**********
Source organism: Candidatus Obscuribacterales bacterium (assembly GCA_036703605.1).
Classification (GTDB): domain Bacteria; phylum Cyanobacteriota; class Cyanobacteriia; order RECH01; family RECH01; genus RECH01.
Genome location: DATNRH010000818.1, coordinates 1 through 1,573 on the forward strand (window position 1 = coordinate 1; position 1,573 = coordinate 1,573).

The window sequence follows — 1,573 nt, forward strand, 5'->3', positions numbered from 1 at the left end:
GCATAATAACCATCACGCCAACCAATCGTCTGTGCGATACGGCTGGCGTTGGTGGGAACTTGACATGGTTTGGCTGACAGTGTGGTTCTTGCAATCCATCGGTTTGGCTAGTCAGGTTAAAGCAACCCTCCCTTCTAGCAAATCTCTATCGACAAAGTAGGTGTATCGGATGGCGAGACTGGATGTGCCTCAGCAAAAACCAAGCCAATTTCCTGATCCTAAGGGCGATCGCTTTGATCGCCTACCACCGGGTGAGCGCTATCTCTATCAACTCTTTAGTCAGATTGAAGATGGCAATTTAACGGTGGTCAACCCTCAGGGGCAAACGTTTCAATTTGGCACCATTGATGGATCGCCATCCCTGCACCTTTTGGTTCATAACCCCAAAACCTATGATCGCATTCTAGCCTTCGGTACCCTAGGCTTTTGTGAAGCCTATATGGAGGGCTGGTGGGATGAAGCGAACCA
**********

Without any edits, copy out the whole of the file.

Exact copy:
Source organism: Candidatus Obscuribacterales bacterium (assembly GCA_036703605.1).
Classification (GTDB): domain Bacteria; phylum Cyanobacteriota; class Cyanobacteriia; order RECH01; family RECH01; genus RECH01.
Genome location: DATNRH010000818.1, coordinates 1 through 1,573 on the forward strand (window position 1 = coordinate 1; position 1,573 = coordinate 1,573).

The window sequence follows — 1,573 nt, forward strand, 5'->3', positions numbered from 1 at the left end:
GCATAATAACCATCACGCCAACCAATCGTCTGTGCGATACGGCTGGCGTTGGTGGGAACTTGACATGGTTTGGCTGACAGTGTGGTTCTTGCAATCCATCGGTTTGGCTAGTCAGGTTAAAGCAACCCTCCCTTCTAGCAAATCTCTATCGACAAAGTAGGTGTATCGGATGGCGAGACTGGATGTGCCTCAGCAAAAACCAAGCCAATTTCCTGATCCTAAGGGCGATCGCTTTGATCGCCTACCACCGGGTGAGCGCTATCTCTATCAACTCTTTAGTCAGATTGAAGATGGCAATTTAACGGTGGTCAACCCTCAGGGGCAAACGTTTCAATTTGGCACCATTGATGGATCGCCATCCCTGCACCTTTTGGTTCATAACCCCAAAACCTATGATCGCATTCTAGCCTTCGGTACCCTAGGCTTTTGTGAAGCCTATATGGAGGGCTGGTGGGATGAAGCGAACCA